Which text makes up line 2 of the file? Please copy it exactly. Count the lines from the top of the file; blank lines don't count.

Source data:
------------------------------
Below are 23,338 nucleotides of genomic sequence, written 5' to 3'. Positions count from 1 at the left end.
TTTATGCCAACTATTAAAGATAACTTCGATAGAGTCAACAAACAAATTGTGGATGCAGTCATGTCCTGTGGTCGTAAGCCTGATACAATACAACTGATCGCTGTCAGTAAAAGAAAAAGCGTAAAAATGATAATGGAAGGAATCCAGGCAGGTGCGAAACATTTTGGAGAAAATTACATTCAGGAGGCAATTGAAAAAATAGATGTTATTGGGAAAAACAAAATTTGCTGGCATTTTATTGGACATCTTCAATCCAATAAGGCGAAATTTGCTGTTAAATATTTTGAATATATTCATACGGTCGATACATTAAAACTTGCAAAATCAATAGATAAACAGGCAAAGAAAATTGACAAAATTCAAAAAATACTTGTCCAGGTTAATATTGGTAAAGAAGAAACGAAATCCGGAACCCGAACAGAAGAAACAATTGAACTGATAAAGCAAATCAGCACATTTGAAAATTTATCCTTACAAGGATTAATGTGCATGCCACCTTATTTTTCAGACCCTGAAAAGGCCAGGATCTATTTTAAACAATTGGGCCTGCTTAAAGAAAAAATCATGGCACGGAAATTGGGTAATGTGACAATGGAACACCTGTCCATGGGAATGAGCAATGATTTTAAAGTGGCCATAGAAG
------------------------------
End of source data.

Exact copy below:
TTTATGCCAACTATTAAAGATAACTTCGATAGAGTCAACAAACAAATTGTGGATGCAGTCATGTCCTGTGGTCGTAAGCCTGATACAATACAACTGATCGCTGTCAGTAAAAGAAAAAGCGTAAAAATGATAATGGAAGGAATCCAGGCAGGTGCGAAACATTTTGGAGAAAATTACATTCAGGAGGCAATTGAAAAAATAGATGTTATTGGGAAAAACAAAATTTGCTGGCATTTTATTGGACATCTTCAATCCAATAAGGCGAAATTTGCTGTTAAATATTTTGAATATATTCATACGGTCGATACATTAAAACTTGCAAAATCAATAGATAAACAGGCAAAGAAAATTGACAAAATTCAAAAAATACTTGTCCAGGTTAATATTGGTAAAGAAGAAACGAAATCCGGAACCCGAACAGAAGAAACAATTGAACTGATAAAGCAAATCAGCACATTTGAAAATTTATCCTTACAAGGATTAATGTGCATGCCACCTTATTTTTCAGACCCTGAAAAGGCCAGGATCTATTTTAAACAATTGGGCCTGCTTAAAGAAAAAATCATGGCACGGAAATTGGGTAATGTGACAATGGAACACCTGTCCATGGGAATGAGCAATGATTTTAAAGTGGCCATAGAAG